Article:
President Daniel Mark Fogel's Remarks to Remember September 11


Over night the weather changes — we went to sleep under blue skies and almost tropical heat —
we woke today in another world, gray, chill, threatening.


One year ago, we were startled out of sleep, waking abruptly to a changed world, to a sky that
came down in flames, terror, and, for so many, sudden and unforeseen annihilation.


What murdered sleep that day also brought revelations whose meanings we are still turning
over in our minds and hearts, still absorbing, still questioning —


How sharply and deeply hurt we all were — how we were united in dismay — how closely
bound we were in grief, in empathy for those whose lives were abruptly shortened —


for those who perished on the instant, for those who faced death knowingly on the upper
stories, on the fateful flights, on missions of rescue climbing the doomed towers —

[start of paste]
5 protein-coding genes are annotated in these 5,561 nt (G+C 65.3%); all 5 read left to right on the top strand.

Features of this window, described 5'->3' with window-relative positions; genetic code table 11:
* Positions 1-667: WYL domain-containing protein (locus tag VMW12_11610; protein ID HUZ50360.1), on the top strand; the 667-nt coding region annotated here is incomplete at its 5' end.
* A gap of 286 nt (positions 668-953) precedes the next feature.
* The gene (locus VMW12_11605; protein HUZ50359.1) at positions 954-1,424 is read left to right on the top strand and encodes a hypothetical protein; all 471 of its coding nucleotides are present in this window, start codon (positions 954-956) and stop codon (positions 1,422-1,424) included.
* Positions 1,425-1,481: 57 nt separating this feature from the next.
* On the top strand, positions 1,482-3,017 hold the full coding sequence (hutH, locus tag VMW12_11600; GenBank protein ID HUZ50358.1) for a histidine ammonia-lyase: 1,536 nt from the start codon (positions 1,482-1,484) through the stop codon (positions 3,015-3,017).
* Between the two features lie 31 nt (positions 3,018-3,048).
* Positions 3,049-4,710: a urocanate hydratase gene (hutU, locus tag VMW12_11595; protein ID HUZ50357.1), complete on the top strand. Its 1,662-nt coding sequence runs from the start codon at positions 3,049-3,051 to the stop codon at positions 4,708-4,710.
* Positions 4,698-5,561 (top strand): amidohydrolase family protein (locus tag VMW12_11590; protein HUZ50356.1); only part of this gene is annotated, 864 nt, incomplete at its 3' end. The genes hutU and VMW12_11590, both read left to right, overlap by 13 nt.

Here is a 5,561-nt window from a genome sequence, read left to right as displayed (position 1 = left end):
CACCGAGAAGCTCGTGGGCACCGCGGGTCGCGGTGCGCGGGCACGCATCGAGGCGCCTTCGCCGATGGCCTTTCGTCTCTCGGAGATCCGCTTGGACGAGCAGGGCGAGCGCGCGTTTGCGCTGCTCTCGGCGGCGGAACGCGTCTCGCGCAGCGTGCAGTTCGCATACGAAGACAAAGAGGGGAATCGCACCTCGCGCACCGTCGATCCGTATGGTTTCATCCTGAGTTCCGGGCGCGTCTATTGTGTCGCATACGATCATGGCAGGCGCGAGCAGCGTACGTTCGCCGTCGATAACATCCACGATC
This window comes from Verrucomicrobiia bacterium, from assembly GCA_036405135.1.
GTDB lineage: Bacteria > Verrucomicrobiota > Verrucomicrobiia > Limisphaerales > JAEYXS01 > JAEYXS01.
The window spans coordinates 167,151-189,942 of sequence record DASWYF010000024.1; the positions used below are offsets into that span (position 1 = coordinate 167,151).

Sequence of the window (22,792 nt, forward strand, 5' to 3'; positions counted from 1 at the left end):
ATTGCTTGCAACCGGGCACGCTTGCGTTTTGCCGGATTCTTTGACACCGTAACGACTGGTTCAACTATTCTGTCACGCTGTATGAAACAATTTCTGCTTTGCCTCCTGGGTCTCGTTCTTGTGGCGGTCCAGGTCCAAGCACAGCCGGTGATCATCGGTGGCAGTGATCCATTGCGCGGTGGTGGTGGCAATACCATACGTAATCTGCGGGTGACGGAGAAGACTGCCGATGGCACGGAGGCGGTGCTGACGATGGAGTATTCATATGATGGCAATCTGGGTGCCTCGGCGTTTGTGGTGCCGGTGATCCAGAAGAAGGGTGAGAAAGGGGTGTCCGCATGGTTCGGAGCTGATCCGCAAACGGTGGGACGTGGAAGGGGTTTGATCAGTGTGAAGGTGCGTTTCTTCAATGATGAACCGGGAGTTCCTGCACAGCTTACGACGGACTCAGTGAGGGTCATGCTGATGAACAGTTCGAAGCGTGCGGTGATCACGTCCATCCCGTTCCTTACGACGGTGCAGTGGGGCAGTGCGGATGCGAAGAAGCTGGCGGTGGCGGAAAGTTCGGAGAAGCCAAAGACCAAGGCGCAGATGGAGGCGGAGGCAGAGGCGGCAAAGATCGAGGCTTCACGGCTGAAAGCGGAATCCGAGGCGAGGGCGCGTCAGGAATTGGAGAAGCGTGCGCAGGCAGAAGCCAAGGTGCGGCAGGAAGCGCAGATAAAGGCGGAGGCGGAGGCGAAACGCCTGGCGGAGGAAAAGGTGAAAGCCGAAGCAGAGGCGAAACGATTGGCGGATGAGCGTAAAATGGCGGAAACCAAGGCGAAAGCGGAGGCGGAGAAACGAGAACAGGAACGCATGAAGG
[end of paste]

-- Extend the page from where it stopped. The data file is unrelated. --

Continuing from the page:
for all of those our fellow creatures — sisters, mothers, daughters, brothers, fathers, sons —
in whose remembrance we are gathered today, whose memories are cherished now


at countless gatherings, whose loss will be engraved forever in the memory of the nation and
the world — and for the living, too, who must go on, for the bereaved,


for each of us, turning over the stubborn meanings, seeking in what Adrienne Rich calls in an
old poem "the wreck and not the story of the wreck/the thing itself and not the myth"


something about ourselves on which we can rest and be restored — the connectedness we felt
that day, the ways in which we are bound together in remembrance and in hope,


our hope of a better world, one that is humane, equitable, safe, that holds fertile ground and
fair weather for the seeds that are within us of creativity, of joy, of liberty and justice for all.


— Daniel Mark Fogel